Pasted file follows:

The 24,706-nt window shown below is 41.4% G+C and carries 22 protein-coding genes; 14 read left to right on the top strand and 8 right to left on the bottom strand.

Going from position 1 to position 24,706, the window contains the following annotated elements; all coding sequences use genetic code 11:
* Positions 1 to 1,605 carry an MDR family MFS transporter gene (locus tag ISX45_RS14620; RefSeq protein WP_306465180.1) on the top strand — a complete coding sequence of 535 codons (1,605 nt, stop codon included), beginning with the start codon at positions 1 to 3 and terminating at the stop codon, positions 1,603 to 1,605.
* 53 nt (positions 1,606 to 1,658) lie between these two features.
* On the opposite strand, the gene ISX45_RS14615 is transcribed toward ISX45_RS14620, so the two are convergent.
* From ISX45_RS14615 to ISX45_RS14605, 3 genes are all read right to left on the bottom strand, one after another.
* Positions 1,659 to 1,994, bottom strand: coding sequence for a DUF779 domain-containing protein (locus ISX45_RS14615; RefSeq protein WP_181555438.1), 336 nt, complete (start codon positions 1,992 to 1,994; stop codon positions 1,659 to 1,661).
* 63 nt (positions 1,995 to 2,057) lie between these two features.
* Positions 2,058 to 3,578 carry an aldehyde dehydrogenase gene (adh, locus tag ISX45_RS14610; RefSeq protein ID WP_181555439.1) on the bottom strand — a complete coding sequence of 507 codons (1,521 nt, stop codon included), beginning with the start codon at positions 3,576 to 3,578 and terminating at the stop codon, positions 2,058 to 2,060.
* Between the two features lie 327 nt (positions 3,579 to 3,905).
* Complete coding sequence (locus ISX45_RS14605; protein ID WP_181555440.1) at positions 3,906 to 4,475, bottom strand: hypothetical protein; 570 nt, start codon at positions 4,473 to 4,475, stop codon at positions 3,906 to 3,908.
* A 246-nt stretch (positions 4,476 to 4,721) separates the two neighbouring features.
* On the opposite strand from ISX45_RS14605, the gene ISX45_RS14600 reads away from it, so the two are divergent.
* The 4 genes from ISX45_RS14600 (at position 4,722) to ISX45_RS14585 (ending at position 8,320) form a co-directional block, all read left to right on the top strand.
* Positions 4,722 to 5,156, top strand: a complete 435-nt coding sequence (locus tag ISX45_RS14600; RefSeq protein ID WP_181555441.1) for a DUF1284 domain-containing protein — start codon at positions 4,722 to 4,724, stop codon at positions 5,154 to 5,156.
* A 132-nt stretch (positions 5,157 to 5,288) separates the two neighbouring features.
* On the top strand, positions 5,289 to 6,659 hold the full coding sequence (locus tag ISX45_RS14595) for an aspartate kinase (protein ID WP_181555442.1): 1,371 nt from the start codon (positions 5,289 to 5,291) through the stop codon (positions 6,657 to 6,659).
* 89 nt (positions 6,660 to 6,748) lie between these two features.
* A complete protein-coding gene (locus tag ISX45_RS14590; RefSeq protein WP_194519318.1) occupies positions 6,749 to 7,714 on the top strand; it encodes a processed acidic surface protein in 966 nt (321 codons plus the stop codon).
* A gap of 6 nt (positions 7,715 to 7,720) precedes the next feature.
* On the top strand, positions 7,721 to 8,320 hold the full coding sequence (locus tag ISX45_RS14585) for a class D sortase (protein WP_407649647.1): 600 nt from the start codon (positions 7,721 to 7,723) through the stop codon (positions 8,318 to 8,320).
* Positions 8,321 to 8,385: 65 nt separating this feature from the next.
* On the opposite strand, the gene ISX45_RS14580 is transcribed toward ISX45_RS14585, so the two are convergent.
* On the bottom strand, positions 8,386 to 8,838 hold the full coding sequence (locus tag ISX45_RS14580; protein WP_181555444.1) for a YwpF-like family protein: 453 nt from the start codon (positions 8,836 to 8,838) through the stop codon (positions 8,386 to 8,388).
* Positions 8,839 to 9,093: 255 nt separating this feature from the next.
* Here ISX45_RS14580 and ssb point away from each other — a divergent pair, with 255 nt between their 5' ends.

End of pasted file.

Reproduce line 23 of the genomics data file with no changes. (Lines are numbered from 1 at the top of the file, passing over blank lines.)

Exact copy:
* On the opposite strand, the gene ISX45_RS14580 is transcribed toward ISX45_RS14585, so the two are convergent.